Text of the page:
Weekly Digest: On Planning for Retirement
How do people currently plan for the retirement years? This week, we’ll find out the different ways agents, millennial dads, families, long term care agencies, etc. tackle the topic of planning and saving for their futures. Let’s start with the popular smartphone app, Uber:
Uber offers retirement plans to drivers as legal battle continues
According to Kate Conger’s article for Techcrunch, ride-hailing app Uber recently integrated retirement plans for their drivers. This move coincides with the ongoing debate whether Uber drivers should be designated as employees or independent contractors. Based on driver feedback for fair compensation, Uber decided to employ the services of Betterment, an investment service, to give drivers something to look forward for and treasure for their futures.
The Most Valuable Retirement Plan in the World
Jeff Siegel recently wrote about a particular (and practical) way to prepare for retirement. In a Wealth Daily feature, Siegel suggested for individuals to invest in one’s health and wellbeing. After all, retirement should be experienced to the fullest, and being healthy allows just that.
An Insurance Agent’s Case for Buying Long Term Care Insurance
Scott Olson recently posted a rebuttal to a Next Avenue article on why one should purchase long term care insurance. Olson highlighted several misconceptions that people have on LTCI and provided solutions to help prepare for the golden years. This is an engaging piece that should serve as good reference for retirement planning.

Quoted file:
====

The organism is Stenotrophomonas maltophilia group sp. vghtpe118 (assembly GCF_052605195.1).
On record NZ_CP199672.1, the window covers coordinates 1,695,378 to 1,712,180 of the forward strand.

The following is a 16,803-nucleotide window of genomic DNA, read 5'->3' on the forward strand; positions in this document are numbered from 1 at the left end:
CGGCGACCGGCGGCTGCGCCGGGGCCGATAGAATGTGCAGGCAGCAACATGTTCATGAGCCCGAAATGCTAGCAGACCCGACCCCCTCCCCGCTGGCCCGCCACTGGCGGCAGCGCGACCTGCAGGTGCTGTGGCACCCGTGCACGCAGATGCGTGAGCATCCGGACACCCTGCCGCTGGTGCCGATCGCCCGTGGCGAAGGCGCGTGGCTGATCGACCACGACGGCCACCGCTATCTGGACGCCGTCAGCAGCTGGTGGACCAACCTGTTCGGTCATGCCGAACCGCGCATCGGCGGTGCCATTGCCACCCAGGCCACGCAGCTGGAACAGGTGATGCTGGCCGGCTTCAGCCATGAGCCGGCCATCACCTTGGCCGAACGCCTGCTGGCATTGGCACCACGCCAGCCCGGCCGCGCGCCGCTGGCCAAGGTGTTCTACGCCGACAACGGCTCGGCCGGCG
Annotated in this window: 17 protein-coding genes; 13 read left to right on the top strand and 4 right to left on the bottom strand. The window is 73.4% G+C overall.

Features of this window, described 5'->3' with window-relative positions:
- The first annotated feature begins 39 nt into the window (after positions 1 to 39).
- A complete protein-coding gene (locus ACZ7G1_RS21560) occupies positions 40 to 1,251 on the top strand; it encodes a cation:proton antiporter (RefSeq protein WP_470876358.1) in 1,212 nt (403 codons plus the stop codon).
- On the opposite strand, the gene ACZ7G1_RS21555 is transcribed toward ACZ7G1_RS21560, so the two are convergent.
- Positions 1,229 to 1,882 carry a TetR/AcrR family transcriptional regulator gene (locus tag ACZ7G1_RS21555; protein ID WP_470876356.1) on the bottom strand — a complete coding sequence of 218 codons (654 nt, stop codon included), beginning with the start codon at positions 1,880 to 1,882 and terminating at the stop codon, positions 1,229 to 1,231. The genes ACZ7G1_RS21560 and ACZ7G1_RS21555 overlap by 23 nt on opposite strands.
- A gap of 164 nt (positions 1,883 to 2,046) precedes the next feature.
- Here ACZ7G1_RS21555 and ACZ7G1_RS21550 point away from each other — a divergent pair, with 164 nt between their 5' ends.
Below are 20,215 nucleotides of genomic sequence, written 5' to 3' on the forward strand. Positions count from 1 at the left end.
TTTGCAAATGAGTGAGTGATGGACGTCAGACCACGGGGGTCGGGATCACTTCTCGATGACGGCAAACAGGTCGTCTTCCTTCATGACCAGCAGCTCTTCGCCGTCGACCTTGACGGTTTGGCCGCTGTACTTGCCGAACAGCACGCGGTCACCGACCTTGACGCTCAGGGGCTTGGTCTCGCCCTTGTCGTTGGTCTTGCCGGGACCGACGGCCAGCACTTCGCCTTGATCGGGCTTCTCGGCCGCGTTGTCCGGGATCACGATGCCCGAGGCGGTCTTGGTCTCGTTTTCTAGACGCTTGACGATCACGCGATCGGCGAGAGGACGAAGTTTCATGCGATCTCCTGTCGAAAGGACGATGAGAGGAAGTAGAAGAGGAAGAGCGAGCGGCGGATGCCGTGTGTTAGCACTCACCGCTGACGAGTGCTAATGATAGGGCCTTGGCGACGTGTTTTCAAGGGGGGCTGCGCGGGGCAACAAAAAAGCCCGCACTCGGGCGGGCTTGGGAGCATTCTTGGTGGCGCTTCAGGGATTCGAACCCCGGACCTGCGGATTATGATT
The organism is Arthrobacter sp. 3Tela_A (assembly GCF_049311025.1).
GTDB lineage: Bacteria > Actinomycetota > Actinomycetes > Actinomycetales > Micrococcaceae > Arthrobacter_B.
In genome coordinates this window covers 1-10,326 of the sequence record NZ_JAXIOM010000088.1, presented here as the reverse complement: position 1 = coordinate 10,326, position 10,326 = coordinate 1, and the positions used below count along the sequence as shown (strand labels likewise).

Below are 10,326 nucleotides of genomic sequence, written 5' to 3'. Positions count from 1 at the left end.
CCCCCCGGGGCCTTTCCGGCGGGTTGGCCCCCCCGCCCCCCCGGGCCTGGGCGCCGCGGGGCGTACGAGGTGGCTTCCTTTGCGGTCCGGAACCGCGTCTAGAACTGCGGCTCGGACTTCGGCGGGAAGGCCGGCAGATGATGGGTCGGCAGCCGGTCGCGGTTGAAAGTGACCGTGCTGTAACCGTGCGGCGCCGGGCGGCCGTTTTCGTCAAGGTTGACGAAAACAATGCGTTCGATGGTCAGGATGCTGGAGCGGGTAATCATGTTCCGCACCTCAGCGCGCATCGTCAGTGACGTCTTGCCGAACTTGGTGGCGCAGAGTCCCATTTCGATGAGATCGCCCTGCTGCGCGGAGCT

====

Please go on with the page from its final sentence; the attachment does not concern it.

The Lifestyle Guide of the Millennial Man
Millennial dads, start saving money for your retirement as early as today. Emma Lawson’s featured work on The Good Men Project includes several lifestyle tips that men – particularly, millennials – should start practicing. Lawson stressed the importance of retirement planning at an earlier age, to help maintain healthy relationships and to have more fulfilling life experiences.
Stressed About Saving for Retirement? You’re Not Alone
Let’s face it: retirement is a stressful topic to talk (and even think) about. But don’t worry, you’re not alone. Christine DiGangi’s blog post on Credit.com revealed that 56% of Americans all face the frustration of facing retirement. Financial troubles aside, DiGangi’s piece does offer a silver lining: knowledge is essential, and knowing that you’re in the dark when it comes to retirement when you’re young can allow you to take the steps to have a brighter future.